Shell Getting a handle on sh syntax

astyle

Daemon

Reaction score: 626
Messages: 1,421

I'd like for some help with getting a handle on sh syntax... The goal of my rather simple script is to generate a list of all installed ports whose category is kde or kde-applications... To this end, I have the following in list_kde_ports.sh:
Bash:
for port in `cat port_list.txt`
do
if [ -x pkg query %C $port | grep kde ] ; then echo $port >> kde_ports.txt
done
port_list.txt exists, and can be fed to Poudriere or Portsnap.
Thing is, I get the following error:
Bash:
grep: ]: No such file or directory
[: missing ]

Where in my syntax did I go wrong?
 

Vull

Aspiring Daemon

Reaction score: 518
Messages: 820

"-x" tests for the existence of an executable filename. You want to test if there is any output from pkg-query. Try something like:

if [ "$(pkg query %C $port | grep kde)" ]; then echo $port >> kde_ports.txt

">>" will create a file if it doesn't already exist, so, to get consistent results, you might also want to initialize (i.e., empty) the output file, with rm kde_ports.txt before starting the for loop.
 
OP
astyle

astyle

Daemon

Reaction score: 626
Messages: 1,421

What do you think about something in the trend off,
Code:
pkg query %o | grep "kde"
%o is for origin, and I want to catch stuff like graphics/spectacle, which is a KDE app for taking screenshots. I did play with that, before realizing I need Category, rather than Origin. My big idea is to eventually compare the output of using # pkg query and find(1) (for resolving an installed package to a port). But still, I appreciate all the help, Vull and Alain De Vos !
 

memreflect

Well-Known Member

Reaction score: 221
Messages: 257

Bash:
[ -x pkg query %C $port | grep kde ]
It may help you to know that [ -x path/to/file ] is not shell syntax; it's another way to write test -x path/to/file, except the ']' is required if you use the '[' form. Here's what you're really executing:
Bash:
test -x pkg query %C $port | grep kde ]
You might consider switching to test(1) instead of '[' until you feel more comfortable with shell scripting and the 'test' command. It's easier to understand the behavior of a script written with an explicit 'test' command, and that also makes things easier to debug:
Bash:
$ port=misc/hicolor-icon-theme
$ test -x pkg query %C $port | grep gnome
test: pkg: unexpected operator
$ test -x pkg query
test: pkg: unexpected operator
$ test -x pkg
$ echo $?
1
$ ls ./pkg
ls: ./pkg: No such file or directory
 

Neubert

Member

Reaction score: 35
Messages: 56

You might also try using ShellCheck to see if it helps:

Code:
if [ -x pkg query %C $port | grep kde ] ; then echo $port >> kde_ports.txt
^-- SC1009: The mentioned syntax error was in this if expression.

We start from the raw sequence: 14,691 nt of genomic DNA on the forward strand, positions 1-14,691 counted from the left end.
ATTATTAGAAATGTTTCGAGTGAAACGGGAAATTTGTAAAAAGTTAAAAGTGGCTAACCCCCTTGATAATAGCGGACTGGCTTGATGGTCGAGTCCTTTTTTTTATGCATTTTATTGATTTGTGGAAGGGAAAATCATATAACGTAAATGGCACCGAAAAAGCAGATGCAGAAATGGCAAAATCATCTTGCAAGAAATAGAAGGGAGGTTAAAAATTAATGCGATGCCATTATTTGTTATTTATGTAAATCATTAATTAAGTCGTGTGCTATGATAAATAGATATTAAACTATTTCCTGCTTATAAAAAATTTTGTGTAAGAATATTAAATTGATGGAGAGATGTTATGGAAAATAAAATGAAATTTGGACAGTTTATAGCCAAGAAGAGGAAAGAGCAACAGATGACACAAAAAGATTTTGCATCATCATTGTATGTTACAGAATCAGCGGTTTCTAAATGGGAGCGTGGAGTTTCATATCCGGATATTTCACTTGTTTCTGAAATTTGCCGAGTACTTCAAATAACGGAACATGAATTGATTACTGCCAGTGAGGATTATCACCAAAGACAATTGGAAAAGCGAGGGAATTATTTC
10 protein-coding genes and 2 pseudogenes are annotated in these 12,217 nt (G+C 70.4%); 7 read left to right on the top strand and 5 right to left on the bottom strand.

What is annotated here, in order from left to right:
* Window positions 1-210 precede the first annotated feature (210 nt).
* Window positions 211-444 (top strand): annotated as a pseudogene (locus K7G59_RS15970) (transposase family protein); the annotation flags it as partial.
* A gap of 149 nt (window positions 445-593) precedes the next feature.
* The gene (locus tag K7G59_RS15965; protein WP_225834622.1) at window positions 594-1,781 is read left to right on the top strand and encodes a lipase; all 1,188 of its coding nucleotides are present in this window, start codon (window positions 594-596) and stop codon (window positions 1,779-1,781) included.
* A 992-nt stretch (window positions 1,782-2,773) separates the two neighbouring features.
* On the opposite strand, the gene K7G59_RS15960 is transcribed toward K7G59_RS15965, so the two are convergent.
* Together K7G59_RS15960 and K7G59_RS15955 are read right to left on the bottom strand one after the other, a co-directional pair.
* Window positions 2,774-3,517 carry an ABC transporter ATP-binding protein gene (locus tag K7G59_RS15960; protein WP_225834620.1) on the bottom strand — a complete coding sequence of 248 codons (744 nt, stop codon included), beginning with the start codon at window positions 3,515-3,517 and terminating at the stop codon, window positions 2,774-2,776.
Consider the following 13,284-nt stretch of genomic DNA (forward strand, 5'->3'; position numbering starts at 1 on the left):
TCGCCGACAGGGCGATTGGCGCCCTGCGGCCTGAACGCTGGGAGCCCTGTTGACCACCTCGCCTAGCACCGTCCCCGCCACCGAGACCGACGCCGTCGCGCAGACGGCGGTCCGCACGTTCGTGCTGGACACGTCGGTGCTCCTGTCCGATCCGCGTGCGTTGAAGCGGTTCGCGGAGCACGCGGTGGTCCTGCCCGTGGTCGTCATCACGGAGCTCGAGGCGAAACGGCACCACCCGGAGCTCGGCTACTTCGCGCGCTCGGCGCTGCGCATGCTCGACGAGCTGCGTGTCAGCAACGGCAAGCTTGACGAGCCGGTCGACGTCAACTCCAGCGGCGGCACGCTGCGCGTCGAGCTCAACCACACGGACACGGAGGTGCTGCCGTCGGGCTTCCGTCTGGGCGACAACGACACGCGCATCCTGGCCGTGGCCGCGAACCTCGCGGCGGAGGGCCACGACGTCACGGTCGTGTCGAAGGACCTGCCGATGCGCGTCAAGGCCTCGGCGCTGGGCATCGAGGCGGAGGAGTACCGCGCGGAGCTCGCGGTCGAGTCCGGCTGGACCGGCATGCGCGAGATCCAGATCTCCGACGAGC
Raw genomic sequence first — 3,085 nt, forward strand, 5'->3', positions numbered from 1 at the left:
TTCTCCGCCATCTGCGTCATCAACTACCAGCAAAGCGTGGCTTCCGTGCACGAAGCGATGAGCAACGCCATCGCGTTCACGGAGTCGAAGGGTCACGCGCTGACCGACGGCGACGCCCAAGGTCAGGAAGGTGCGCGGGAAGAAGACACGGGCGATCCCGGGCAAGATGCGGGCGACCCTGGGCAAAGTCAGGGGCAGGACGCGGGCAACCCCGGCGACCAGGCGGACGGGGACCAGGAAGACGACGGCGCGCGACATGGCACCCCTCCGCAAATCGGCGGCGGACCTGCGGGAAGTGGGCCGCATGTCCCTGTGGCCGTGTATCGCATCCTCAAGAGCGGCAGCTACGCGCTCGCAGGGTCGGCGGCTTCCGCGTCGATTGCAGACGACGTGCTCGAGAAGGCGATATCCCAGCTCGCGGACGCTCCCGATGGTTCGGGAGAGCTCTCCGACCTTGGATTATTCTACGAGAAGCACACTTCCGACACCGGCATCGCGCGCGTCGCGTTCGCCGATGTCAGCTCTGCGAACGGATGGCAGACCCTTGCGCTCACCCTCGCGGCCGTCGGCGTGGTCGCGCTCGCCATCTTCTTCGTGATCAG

^-- SC1073: Couldn't parse this test expression. Fix to allow more checks.
            ^-- SC1072: Expected test to end here (don't wrap commands in []/[[]]). Fix any mentioned problems and try again.
 
OP
astyle

astyle

Daemon

Reaction score: 626
Messages: 1,421

It may help you to know that [ -x path/to/file ] is not shell syntax; it's another way to write test -x path/to/file, except the ']' is required if you use the '[' form. Here's what you're really executing:
Bash:
test -x pkg query %C $port | grep kde ]
You might consider switching to test(1) instead of '[' until you feel more comfortable with shell scripting and the 'test' command. It's easier to understand the behavior of a script written with an explicit 'test' command, and that also makes things easier to debug:
Bash:
$ port=misc/hicolor-icon-theme
$ test -x pkg query %C $port | grep gnome
test: pkg: unexpected operator
$ test -x pkg query
test: pkg: unexpected operator
$ test -x pkg
$ echo $?
1
$ ls ./pkg
ls: ./pkg: No such file or directory

To be honest, Vull got it right:

You want to test if there is any output from pkg-query.

But I'm still picking up some good ideas here. :)
 

vigole

Daemon

Reaction score: 1,546
Messages: 1,382

An error handling is missing! This a generic error handling. It's portable (POSIX shell, everywhere). You can use in any script, to separate output and error messages.
Bash:
1: #!/bin/sh
2: error=${TMPDIR:-/tmp}/error.$$
3: if true; then
4:        BAD!
5: fi 2> "$error"

Line 2:

:-
IF TMPDIR is set THEN use it.
IF TMPDIR is unset or null THEN set it to /tmp

$$ the process ID of the shell.

Lines 3,5:
Am example of a block of code.

Line 4:
An error!

Line 5:
2> Redirect the entire error to the /tmp/error.PID

2
is the descriptor 2, aka standard error.
It's unbufered and by default shows up in standard output.
Standard output, i,e, descriptor 1 is buffered. As a result, error may come before the actual output.
By redirecting standard error to a file, you can separate the output and error messages.

Reference:
mktemp(1), sh(1), hier(7)
 
OP
astyle

astyle

Daemon

Reaction score: 626
Messages: 1,421

Got a different problem, but along the same lines...

I have a script, mydiff.sh: